If you follow me on Twitter, you may have seen that I recently finished writing a novel! Which is super exciting…except that now I have to edit it. 😱
A confession: I’ve never successfully finished editing a novel.
A few years back, I finished writing my first serious novel (not counting the one I wrote in high school). I did some read throughs, but I was eager to start querying. And while I don’t regret pushing forward with my ultimately goal—publishing a novel—I now know that that particular story had a long ways to go before it was really ready.
Editing my own work is seriously the hardest part of writing. Without a doubt though, I know that this is the novel I want to publish. I know there’s a market for this book. All I have to do now is make sure this next draft is the best it can possibly be.
how to edit a novel (I think)
If you Google this phrase, you’ll come up with a lot of stuff, some helpful, and some not. Ultimately, editing is a lot like writing, in that each person’s process is a little different.
In my research, I came across Chuck Wendig’s blog, Terrible Minds—which I highly recommend to writers. I’ve never read any of his books since they’re not quite in my genre, but I love the way he talks about the writing process with so much snark but also realism. He has a series of posts on editing that I’ve adopted into my plan. If you’re interested, check it out here.
Phase 1: Initial Read-Through
This is what Wendig calls the “instinct pass.” It’s the first read-through after you’ve finished writing, but your goal is to take notes on any problems you see. Issues get boiled down into two categories: writing problems (clunky wording, etc.) or storytelling problems (everything else).
I’ve used this technique once before, when editing the novel I finished last summer. By forcing yourself to write down every thought that comes up while writing, you come up with a lot of creative solutions to things that jump out in the text. But at this point, you’re not actually changing anything—just coming up with potential shifts in the story.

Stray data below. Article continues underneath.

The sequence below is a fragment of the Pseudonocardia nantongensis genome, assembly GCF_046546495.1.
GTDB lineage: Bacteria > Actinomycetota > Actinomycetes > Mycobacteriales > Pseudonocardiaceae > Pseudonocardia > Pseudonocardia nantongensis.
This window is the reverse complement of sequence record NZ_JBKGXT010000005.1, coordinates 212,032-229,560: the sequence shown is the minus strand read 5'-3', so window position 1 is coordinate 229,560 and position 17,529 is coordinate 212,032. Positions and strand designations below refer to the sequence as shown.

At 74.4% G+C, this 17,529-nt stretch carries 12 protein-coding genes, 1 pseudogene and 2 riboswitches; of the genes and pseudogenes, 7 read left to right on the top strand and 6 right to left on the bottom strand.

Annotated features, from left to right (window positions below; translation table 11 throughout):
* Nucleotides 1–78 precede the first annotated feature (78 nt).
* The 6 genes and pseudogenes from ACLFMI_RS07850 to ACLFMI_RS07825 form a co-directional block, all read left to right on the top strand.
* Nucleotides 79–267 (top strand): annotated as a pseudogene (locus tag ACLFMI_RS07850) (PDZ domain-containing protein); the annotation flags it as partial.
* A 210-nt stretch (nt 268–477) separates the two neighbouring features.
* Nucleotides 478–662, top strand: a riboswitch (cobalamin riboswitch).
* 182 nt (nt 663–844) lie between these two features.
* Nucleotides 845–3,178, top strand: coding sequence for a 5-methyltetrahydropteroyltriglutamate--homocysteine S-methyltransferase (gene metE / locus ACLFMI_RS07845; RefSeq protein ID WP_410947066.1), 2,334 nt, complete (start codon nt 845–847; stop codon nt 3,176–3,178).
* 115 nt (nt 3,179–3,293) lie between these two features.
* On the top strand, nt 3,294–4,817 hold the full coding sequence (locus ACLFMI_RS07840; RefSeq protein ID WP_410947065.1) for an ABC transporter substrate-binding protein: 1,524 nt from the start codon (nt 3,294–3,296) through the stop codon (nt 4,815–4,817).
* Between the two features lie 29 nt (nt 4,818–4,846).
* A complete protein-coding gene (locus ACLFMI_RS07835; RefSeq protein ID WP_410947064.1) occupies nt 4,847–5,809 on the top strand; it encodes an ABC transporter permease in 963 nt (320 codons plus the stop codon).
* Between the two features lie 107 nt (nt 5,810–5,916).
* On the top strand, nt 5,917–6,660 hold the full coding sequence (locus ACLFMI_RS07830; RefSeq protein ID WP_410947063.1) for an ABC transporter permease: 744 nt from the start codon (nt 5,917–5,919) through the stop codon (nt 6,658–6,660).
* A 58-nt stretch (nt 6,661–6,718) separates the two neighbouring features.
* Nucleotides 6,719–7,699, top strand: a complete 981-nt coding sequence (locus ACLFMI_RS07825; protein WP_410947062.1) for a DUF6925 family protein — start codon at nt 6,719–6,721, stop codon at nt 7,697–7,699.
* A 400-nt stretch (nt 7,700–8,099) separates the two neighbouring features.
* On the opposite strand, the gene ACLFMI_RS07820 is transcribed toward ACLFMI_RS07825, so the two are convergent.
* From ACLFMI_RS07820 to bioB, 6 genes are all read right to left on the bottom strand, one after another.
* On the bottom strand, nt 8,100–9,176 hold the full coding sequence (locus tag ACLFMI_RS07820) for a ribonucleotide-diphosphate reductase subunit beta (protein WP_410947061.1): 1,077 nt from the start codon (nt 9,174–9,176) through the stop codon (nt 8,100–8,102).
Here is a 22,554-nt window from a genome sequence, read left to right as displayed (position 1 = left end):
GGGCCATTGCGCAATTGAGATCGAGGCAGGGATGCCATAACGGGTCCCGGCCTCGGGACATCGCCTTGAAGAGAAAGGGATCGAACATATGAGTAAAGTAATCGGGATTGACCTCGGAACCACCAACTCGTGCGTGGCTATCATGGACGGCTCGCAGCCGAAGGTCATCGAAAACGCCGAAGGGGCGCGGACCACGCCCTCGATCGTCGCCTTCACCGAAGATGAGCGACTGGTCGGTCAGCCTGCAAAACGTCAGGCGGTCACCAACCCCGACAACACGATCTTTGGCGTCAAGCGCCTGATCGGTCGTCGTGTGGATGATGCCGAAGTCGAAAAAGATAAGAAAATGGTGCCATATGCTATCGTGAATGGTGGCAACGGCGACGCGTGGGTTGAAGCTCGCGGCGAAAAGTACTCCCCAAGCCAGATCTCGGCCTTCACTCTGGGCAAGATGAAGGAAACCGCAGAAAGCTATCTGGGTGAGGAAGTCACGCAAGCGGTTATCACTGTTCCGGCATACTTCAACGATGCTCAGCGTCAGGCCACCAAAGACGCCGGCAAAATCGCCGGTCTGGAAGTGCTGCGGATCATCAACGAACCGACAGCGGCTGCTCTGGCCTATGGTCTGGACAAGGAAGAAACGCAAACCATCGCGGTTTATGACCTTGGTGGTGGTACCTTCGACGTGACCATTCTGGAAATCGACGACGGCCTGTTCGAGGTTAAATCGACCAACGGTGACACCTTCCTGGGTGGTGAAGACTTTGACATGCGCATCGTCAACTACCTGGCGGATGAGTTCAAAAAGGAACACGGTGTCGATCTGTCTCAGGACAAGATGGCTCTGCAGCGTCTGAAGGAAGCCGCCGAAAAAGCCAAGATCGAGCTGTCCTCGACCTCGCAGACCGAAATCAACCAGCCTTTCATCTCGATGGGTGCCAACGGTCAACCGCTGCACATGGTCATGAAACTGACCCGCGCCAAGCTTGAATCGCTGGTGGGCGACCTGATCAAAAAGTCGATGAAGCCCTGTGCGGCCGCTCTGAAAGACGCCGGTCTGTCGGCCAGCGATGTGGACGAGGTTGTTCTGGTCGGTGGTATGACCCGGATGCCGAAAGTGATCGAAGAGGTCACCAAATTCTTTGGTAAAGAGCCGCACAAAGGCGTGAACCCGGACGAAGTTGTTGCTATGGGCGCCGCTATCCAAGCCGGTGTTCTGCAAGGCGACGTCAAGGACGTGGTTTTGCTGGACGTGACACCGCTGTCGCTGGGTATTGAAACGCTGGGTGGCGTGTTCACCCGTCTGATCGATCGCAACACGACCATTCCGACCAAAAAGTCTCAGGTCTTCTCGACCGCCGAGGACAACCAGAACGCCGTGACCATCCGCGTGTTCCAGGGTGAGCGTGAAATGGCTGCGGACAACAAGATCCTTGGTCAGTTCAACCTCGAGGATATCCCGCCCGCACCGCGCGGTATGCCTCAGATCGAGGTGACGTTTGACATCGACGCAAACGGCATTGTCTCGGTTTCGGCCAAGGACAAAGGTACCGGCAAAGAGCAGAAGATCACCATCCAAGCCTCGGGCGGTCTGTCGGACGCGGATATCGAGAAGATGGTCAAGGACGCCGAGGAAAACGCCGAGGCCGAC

I’m thinking this initial read-through will take me about 1 week (5 days on, 2 days off).
Phase 2: The Scene-By-Scene Edit
This is the hard part. See, I have this problem with writing where I tend to rush through, whether it’s writing or editing, because I just want to feel done with it. But when I rush through a thing, the results are half-assed at best.
What I like about Chuck Wendig’s method is that he breaks the scene-by-scene editing into specific chunks: copy-editing, content edit, and the contextual edit.
For my purposes, I’m lumping copy-editing in as I go—I’m not able to focus solely on copy-editing. I’m going to start with the content edit, which I’m thinking will end up in two separate read-throughs: one for character development and dialogue, and the other for description and plot structure. (Of course, I may end up doing more read-throughs here, as necessary.) My plan is to use my notes from the instinct pass and see how I feel about the problems I initially pointed out. I’m going to highlight various problems with color-coding, so I can see it better when I go back. But again, this is less about making the changes than pointing out things that need to change.
Because I tend to rush things so much, I’m going to try and spend an entire 4 weeks on this, doing 2 scenes/day @ 5 days/week. We’re going to see how this goes, folks.
Phase 3: the Contextual Edit